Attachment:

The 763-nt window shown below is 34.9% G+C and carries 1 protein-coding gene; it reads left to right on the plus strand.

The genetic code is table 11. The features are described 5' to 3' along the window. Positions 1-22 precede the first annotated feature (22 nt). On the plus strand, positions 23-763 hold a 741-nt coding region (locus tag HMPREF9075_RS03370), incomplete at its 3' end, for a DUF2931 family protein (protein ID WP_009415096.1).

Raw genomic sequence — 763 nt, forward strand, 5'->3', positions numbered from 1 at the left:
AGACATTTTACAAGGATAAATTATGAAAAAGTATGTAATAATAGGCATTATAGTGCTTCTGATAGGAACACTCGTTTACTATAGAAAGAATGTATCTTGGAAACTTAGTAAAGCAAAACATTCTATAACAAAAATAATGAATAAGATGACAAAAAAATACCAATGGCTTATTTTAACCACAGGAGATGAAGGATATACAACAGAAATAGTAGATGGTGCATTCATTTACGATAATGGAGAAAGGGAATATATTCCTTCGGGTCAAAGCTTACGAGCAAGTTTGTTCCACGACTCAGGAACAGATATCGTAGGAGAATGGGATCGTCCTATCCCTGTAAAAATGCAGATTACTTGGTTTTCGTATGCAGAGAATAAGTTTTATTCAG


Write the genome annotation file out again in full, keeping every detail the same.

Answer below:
The 763-nt window shown below is 34.9% G+C and carries 1 protein-coding gene; it reads left to right on the plus strand.

The genetic code is table 11. The features are described 5' to 3' along the window. Positions 1-22 precede the first annotated feature (22 nt). On the plus strand, positions 23-763 hold a 741-nt coding region (locus tag HMPREF9075_RS03370), incomplete at its 3' end, for a DUF2931 family protein (protein ID WP_009415096.1).

Raw genomic sequence — 763 nt, forward strand, 5'->3', positions numbered from 1 at the left:
AGACATTTTACAAGGATAAATTATGAAAAAGTATGTAATAATAGGCATTATAGTGCTTCTGATAGGAACACTCGTTTACTATAGAAAGAATGTATCTTGGAAACTTAGTAAAGCAAAACATTCTATAACAAAAATAATGAATAAGATGACAAAAAAATACCAATGGCTTATTTTAACCACAGGAGATGAAGGATATACAACAGAAATAGTAGATGGTGCATTCATTTACGATAATGGAGAAAGGGAATATATTCCTTCGGGTCAAAGCTTACGAGCAAGTTTGTTCCACGACTCAGGAACAGATATCGTAGGAGAATGGGATCGTCCTATCCCTGTAAAAATGCAGATTACTTGGTTTTCGTATGCAGAGAATAAGTTTTATTCAG